There was a great op-ed recently in Ha’aretz about Israeli soldiers who work in the Occupied Territories. They know what they are doing is horrible and wrong, but they do it, because doing it is better than having it done to you. It would be a sad sad thing if in the future, the world treats the Israel of today as it treats the Germany of the ’30s and ’40s; a country filled with monsters and heartless Basterds.

(I’m not really comparing Israel to Nazi Germany – my point is only that the things soldiers will do cannot always be equated with their personal morals or what they would do if they felt they had a choice.)


2 thoughts on “Inglourious

  1. For clarification:

    I got this email:

    Did you just compare Israel to Nazi Germany and then parenthetically say that you weren’t comparing Israel to Nazi Germany?

    And I respond thusly:

    In that people often conflate Israeli policy, Israeli government, Israeli soldiers, and Israeli civilians in the same way that the movie conflates Germans and Nazism, yes. And in the way that Israeli soldiers are sometimes made to do things that may go against their own morals, as it may be assumed some Nazi soldiers were, yes.

    I do not think Israel is like Nazi Germany.

    But there are plenty of (Jewish) commentators, even those not so far “to the left”, who would warn that Israel’s domestic and territorial policies are encroaching on those of pre-War Nazi Germany. (See Lillian Rosenthal and Uri Avnery, both survivors.)

  2. Israel is worse than Nazi Germany in the only sense that matters to you: its capacity for self-renewal. That means, the question of legality. I’m confident Germany dressed all its official and semi-official and non-judicial murders with statutory authority, duly administered (nothing “arbitrary and capricious” about the regulations through which those statutes were executed). But Nazi Germany was not, as its first principle, anti-Jewish. It could have adopted a star of David with a “do not enter” red slash running diagonally across it as its logo. What would you say–killing Jews was one of the five objectives of Naziism?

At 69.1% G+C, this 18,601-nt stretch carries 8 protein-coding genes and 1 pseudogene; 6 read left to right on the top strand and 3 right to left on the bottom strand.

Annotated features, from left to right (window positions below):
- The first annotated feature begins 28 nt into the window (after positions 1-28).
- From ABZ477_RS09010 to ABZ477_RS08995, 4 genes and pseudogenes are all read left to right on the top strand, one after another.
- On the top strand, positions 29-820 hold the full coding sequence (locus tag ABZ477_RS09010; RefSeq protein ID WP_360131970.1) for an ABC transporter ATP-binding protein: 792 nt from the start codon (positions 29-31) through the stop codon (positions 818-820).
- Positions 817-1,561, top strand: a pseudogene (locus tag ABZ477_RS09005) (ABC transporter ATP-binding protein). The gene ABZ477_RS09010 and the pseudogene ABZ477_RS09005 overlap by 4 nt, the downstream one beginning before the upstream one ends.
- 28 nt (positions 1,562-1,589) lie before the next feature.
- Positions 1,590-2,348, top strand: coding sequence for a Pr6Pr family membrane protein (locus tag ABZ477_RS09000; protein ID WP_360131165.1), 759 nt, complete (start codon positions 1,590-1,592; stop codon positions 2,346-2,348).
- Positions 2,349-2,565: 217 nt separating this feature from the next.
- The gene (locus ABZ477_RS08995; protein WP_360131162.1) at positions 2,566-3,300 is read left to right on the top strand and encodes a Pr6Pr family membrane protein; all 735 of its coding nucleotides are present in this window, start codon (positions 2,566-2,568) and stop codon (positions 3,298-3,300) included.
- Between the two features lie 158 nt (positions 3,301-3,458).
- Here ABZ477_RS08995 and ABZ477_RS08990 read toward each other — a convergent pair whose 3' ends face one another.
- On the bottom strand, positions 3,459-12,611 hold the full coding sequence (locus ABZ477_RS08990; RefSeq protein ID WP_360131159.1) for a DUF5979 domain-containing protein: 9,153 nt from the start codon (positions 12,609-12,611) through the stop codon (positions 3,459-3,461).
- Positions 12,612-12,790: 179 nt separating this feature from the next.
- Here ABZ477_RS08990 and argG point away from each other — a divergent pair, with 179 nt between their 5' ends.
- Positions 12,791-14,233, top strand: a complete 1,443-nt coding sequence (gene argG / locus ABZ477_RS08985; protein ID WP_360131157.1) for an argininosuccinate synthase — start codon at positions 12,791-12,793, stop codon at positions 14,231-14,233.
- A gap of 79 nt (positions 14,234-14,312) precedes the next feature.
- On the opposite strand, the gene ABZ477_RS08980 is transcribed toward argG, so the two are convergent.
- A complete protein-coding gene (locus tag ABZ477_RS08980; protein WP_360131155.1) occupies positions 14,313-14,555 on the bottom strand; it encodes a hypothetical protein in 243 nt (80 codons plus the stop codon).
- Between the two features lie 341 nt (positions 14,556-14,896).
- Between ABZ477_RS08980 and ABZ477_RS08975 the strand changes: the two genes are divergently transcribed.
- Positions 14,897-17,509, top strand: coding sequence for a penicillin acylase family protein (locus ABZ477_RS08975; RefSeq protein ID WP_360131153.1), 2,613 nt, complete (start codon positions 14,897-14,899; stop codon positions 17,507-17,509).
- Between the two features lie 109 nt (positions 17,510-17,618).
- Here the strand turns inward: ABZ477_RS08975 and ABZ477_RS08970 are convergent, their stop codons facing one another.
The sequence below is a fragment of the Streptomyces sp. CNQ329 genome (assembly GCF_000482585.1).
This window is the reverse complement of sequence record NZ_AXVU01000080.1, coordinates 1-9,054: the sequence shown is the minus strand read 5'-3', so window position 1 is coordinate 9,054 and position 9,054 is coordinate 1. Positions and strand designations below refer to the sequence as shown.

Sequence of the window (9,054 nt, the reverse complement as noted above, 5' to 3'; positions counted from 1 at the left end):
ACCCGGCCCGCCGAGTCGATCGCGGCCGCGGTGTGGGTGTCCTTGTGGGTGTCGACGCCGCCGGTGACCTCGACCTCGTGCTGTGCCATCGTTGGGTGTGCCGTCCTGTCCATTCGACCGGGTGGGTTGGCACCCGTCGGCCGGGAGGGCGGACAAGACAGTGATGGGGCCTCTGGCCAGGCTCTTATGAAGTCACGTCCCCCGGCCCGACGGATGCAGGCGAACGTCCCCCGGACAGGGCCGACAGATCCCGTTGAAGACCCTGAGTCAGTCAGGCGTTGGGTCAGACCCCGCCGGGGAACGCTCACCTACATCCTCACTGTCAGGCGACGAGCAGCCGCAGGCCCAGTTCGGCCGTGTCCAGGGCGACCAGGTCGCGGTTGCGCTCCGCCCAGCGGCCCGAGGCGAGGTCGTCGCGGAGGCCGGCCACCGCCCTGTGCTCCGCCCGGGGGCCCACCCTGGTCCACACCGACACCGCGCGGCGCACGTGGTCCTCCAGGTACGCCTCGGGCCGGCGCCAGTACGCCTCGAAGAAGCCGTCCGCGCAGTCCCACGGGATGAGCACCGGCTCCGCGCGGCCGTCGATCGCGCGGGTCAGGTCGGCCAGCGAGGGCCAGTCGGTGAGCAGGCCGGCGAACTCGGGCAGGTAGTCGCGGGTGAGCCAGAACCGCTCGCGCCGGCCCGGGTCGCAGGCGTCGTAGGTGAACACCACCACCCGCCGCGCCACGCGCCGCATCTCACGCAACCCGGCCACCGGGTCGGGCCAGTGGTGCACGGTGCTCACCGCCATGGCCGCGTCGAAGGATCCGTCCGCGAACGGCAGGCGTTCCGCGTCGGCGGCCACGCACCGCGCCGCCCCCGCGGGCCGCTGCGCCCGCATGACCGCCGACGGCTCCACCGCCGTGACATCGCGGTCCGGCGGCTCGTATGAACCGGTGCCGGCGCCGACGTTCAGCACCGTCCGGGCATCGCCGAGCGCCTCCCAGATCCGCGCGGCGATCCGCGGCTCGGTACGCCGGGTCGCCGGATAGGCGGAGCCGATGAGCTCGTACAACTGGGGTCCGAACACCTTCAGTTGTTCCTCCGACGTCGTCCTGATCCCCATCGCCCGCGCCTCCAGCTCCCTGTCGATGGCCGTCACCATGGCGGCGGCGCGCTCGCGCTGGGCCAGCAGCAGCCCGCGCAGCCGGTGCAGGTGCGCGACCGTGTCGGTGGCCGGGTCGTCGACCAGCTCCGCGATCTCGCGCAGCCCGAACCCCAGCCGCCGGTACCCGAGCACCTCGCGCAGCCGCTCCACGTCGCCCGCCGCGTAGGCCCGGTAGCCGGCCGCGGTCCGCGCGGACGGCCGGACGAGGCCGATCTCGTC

Israel’s number one objective is to make there be no Palestinians so that Palestine does not exist so that Israel has a right to the property. This is the significance of the 1992 Basic Laws language about Israel being a “Jewish and democratic state”. If non-Jews exist, at least in or around Israel, they would not only threaten a demographic catastrophe by one day outnumbering Jews and voting out the Jewish state–they would immediately threated a legal catastrophe by denouncing the Jewish state as anti-democratic in its basic intent by depriving non-Jews of equal status–which a Jewish state must do, if it is to be a Jewish state.
    Let me tell a little story about Vietnam, which I have never been to, though I’ve recently visited Iraq and been slightly blown up (a few millimeters from being totally blown up, in the punctured heart sense of the word) there. I was always fascinated by the Vietnam war, which was perhaps in part inspired (my fascination, that is) by my turning 18 and drawing draft number 016 the year Nixon stopped drafting men into the military. So, after being in Africa for a year with the Peace Corps (“this job is pointless and I’ve heard from someone back home,” I told the sector director, who replied, “this whole thing stinks”), I ended up at a Catholic college in Maine, SJC, as a second-time undergraduate (first time at Carleton in Minnesota although, or because, I grew up in Maine, though not born here). The dean of students at SJC was a Vietnam vet, a Marine officer (still in the reserves, still looking dashing in uniform), who’d gone on to be an assistant naval attache in South Africa (in the seventies, evidently). The dean of the college, Sr. Doloros (who once remarked to me that some of the most evil men she’d ever met were Jesuits, and who explained to me, in another encounter in the corridor, SJC’s function as “this is as close as these kids will ever get to a real college”–and let me also mention their college catalog’s explanation of their purpose, citing intellectual development as the thing to be found there, all the auxiliary social development, etc., falling in place if you put intellectual skills first–cf., Carleton’s essay, which was pure gibberish, presented in eight points), roped me into setting up a lecture or debate about South Africa. See, she’d seen my type of frantic desire for a home among the Catholics before and wanted to make something of me while I discovered that Catholics are human like me. So somehow I got a few South Africans to come to campus. So one day I’m passing the dean of students, the former Marine, who comments that the mistake the South Africans had made was putting their prejudice in the law. This would have been, probably, 1981.